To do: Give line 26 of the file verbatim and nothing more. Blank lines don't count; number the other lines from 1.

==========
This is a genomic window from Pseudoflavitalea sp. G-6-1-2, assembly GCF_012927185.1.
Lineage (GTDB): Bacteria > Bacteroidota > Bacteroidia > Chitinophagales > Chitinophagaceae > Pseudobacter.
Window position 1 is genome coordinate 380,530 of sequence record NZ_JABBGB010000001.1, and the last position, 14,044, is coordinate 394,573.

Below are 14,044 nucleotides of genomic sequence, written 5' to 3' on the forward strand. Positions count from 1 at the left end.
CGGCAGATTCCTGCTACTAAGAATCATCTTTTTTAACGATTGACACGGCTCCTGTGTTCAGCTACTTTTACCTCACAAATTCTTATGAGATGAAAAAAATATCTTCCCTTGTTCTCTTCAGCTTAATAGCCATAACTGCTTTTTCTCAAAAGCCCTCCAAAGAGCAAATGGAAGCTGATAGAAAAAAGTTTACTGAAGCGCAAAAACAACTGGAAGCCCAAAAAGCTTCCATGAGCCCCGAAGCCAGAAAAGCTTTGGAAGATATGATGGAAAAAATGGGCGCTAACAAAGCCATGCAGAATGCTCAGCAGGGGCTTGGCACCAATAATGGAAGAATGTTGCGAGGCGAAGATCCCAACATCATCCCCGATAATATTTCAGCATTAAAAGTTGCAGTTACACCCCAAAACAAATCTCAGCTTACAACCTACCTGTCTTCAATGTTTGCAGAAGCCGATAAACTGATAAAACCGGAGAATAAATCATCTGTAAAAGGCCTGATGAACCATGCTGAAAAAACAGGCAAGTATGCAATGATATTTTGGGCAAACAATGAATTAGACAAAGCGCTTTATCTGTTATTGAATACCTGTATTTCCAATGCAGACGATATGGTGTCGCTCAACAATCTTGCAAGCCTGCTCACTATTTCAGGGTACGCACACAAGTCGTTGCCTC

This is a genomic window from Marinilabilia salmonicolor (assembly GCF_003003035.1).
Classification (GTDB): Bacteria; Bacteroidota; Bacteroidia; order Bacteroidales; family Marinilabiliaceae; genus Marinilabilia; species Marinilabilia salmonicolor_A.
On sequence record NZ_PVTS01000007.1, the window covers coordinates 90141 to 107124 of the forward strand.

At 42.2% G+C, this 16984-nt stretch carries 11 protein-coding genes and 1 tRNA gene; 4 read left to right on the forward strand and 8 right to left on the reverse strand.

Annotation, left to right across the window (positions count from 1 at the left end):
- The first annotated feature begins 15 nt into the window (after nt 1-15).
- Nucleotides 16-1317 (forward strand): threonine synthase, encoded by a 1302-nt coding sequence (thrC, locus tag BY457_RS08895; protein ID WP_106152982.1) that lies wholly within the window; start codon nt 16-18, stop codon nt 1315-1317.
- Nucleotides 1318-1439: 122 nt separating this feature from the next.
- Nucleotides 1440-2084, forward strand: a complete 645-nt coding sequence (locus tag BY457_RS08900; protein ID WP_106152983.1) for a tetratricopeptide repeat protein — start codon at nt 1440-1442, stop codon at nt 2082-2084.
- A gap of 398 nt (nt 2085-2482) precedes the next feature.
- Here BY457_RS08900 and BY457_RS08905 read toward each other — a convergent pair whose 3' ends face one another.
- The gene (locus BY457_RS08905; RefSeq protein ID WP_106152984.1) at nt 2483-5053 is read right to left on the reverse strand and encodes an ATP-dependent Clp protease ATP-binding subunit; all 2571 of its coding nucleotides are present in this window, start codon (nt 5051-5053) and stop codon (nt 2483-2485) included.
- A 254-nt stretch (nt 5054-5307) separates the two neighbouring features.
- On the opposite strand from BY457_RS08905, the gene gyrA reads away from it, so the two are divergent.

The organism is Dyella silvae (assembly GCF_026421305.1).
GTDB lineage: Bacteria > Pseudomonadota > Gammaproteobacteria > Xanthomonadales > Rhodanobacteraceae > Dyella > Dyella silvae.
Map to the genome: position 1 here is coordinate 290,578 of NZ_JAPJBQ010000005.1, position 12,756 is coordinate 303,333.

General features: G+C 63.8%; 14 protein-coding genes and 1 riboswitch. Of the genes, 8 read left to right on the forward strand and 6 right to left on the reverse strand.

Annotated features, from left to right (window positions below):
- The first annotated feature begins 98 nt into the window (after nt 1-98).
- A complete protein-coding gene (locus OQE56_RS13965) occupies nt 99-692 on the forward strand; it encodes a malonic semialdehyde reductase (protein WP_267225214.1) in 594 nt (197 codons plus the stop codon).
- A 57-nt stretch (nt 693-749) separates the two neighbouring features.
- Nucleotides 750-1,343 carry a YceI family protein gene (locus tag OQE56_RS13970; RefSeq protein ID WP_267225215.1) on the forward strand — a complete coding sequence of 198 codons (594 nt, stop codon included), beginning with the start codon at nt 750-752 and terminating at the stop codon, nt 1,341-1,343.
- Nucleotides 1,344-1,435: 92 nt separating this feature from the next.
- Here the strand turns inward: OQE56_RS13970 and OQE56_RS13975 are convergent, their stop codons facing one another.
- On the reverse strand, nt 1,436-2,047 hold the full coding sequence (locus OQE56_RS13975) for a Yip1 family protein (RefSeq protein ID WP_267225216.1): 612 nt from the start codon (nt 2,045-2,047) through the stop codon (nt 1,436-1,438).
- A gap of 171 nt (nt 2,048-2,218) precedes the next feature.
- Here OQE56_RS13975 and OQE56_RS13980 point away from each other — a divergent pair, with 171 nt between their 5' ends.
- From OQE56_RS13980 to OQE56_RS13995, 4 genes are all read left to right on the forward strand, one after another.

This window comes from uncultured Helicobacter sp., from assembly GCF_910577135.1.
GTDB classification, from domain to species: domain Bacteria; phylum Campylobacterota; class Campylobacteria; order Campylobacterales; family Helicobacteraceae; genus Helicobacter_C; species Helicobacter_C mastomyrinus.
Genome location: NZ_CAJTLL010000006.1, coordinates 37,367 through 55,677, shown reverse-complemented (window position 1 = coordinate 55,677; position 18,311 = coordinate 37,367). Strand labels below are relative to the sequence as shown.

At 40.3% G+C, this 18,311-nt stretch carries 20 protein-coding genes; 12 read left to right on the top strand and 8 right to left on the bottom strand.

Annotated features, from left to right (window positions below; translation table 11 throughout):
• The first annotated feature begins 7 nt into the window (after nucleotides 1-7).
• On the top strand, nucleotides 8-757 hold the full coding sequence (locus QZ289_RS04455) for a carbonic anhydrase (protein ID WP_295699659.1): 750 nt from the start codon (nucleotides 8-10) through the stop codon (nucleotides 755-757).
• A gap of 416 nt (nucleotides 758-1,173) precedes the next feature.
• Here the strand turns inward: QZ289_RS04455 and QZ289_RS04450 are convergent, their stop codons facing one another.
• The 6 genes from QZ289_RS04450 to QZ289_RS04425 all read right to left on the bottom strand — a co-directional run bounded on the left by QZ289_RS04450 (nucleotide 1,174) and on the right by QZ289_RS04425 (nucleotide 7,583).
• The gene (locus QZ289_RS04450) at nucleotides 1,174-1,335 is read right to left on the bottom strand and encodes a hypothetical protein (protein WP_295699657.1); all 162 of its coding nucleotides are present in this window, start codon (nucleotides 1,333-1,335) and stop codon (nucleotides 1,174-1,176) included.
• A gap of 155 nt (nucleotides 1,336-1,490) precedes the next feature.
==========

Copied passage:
- A complete protein-coding gene (locus OQE56_RS13965) occupies nt 99-692 on the forward strand; it encodes a malonic semialdehyde reductase (protein WP_267225214.1) in 594 nt (197 codons plus the stop codon).